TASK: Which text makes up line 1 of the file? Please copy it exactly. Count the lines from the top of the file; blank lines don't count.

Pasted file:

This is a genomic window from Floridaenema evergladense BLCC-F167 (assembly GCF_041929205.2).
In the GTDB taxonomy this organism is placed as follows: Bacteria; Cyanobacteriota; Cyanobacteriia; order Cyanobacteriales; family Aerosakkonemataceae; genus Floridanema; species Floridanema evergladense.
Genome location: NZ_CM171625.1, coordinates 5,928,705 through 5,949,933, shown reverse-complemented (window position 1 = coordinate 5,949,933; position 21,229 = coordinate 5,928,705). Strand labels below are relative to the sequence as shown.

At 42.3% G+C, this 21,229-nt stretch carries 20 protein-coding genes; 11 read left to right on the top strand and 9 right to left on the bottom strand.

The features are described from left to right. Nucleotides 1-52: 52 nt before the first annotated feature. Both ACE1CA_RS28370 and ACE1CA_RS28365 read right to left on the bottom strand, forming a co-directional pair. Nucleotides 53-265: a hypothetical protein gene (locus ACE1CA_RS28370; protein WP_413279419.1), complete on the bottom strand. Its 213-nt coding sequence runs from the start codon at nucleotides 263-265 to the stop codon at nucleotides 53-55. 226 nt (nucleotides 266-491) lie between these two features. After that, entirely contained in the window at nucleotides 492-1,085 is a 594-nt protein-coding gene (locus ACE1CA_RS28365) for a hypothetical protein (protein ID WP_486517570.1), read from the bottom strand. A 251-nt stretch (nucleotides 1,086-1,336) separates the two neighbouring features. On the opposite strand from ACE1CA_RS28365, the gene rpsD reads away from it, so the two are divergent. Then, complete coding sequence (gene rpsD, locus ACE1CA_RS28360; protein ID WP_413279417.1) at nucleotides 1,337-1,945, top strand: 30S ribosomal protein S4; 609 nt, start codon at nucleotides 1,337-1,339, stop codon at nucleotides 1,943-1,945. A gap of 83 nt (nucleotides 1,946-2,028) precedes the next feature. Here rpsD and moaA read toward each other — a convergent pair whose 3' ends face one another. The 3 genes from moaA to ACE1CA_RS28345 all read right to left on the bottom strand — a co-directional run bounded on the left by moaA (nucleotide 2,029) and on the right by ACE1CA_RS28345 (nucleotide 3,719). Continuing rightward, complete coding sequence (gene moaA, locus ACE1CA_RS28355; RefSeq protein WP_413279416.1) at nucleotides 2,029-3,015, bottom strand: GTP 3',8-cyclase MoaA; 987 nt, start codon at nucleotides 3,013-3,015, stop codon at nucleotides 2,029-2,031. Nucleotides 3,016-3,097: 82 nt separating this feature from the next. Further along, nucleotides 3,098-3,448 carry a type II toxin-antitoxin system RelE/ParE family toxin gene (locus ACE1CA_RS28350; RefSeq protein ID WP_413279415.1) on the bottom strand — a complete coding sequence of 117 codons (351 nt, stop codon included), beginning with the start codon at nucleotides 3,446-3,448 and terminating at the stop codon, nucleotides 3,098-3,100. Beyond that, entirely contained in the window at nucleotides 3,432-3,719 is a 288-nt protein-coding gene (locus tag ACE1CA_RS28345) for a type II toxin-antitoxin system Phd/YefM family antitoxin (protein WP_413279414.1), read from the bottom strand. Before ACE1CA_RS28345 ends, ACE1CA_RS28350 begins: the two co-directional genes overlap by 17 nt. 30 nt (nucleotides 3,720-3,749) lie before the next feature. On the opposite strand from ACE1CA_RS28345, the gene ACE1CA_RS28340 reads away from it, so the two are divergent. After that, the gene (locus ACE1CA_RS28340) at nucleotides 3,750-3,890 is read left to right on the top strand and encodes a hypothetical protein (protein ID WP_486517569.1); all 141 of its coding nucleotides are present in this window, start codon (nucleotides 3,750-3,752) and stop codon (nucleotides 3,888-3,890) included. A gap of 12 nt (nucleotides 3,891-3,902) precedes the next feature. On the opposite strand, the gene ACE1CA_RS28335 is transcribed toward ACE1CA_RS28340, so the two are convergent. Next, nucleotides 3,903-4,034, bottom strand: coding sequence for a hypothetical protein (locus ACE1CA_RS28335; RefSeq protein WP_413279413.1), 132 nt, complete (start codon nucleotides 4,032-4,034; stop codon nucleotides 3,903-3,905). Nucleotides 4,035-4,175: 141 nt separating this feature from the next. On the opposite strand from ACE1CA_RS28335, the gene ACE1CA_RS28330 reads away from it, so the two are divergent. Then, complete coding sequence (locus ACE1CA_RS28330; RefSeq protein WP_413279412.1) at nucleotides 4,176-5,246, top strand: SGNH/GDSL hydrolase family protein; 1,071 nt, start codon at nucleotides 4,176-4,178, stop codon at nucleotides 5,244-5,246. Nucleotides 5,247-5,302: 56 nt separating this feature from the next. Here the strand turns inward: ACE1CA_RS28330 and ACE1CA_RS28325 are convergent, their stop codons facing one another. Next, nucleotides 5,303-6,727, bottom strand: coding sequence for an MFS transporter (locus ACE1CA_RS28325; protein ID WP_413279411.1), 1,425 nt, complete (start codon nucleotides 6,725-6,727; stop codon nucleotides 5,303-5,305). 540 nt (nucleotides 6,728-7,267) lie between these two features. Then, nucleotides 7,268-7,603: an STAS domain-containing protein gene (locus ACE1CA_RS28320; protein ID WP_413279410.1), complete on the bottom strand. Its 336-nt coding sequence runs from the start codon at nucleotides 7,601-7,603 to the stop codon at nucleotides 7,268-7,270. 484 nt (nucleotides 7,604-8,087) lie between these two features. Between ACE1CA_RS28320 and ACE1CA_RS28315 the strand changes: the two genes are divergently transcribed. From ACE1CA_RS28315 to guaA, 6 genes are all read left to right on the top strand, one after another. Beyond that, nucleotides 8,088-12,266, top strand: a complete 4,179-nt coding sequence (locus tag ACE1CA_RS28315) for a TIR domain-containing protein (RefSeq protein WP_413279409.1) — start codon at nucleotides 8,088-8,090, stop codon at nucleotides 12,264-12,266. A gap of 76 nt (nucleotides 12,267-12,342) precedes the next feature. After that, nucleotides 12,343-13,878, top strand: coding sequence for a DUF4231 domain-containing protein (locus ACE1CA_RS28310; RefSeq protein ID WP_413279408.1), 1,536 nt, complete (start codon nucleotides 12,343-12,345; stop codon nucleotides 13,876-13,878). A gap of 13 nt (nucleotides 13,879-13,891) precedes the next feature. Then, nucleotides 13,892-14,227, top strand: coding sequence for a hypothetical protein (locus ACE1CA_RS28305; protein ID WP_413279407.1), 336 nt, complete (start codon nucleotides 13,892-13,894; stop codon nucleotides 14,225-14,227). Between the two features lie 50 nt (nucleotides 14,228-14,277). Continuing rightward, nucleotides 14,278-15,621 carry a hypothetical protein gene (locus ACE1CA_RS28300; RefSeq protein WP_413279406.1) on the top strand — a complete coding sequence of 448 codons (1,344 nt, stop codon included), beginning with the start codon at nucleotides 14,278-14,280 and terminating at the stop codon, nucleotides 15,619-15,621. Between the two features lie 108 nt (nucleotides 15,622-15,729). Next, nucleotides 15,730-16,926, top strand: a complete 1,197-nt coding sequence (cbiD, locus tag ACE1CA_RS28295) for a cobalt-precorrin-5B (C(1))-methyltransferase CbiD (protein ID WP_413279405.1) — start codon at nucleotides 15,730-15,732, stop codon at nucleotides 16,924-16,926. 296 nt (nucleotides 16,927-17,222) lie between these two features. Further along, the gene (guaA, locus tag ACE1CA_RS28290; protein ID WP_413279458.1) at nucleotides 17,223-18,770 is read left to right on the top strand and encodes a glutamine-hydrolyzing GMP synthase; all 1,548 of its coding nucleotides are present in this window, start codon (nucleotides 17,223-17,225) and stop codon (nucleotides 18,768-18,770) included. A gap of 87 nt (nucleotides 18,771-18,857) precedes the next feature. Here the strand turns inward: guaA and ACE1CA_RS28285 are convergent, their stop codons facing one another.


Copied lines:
This is a genomic window from Floridaenema evergladense BLCC-F167 (assembly GCF_041929205.2).